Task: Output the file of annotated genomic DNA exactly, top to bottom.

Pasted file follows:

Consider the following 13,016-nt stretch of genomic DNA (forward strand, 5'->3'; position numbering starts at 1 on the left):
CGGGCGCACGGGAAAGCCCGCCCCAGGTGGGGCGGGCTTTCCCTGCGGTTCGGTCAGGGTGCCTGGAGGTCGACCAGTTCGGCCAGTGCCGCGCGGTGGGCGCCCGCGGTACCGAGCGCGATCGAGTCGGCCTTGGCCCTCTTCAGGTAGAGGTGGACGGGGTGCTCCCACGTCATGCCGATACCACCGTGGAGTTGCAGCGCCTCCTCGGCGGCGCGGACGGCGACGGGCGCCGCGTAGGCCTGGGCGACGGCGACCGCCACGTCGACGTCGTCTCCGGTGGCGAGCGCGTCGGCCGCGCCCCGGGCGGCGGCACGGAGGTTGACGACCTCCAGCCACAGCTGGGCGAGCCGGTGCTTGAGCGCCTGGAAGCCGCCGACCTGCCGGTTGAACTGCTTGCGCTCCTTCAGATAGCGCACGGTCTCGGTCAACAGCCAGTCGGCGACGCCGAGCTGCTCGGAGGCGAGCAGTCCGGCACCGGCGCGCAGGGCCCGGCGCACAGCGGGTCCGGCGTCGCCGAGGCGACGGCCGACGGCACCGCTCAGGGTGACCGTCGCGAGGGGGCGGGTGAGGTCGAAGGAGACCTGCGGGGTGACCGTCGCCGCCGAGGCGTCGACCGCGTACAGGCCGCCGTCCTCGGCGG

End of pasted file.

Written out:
Consider the following 13,016-nt stretch of genomic DNA (forward strand, 5'->3'; position numbering starts at 1 on the left):
CGGGCGCACGGGAAAGCCCGCCCCAGGTGGGGCGGGCTTTCCCTGCGGTTCGGTCAGGGTGCCTGGAGGTCGACCAGTTCGGCCAGTGCCGCGCGGTGGGCGCCCGCGGTACCGAGCGCGATCGAGTCGGCCTTGGCCCTCTTCAGGTAGAGGTGGACGGGGTGCTCCCACGTCATGCCGATACCACCGTGGAGTTGCAGCGCCTCCTCGGCGGCGCGGACGGCGACGGGCGCCGCGTAGGCCTGGGCGACGGCGACCGCCACGTCGACGTCGTCTCCGGTGGCGAGCGCGTCGGCCGCGCCCCGGGCGGCGGCACGGAGGTTGACGACCTCCAGCCACAGCTGGGCGAGCCGGTGCTTGAGCGCCTGGAAGCCGCCGACCTGCCGGTTGAACTGCTTGCGCTCCTTCAGATAGCGCACGGTCTCGGTCAACAGCCAGTCGGCGACGCCGAGCTGCTCGGAGGCGAGCAGTCCGGCACCGGCGCGCAGGGCCCGGCGCACAGCGGGTCCGGCGTCGCCGAGGCGACGGCCGACGGCACCGCTCAGGGTGACCGTCGCGAGGGGGCGGGTGAGGTCGAAGGAGACCTGCGGGGTGACCGTCGCCGCCGAGGCGTCGACCGCGTACAGGCCGCCGTCCTCGGCGG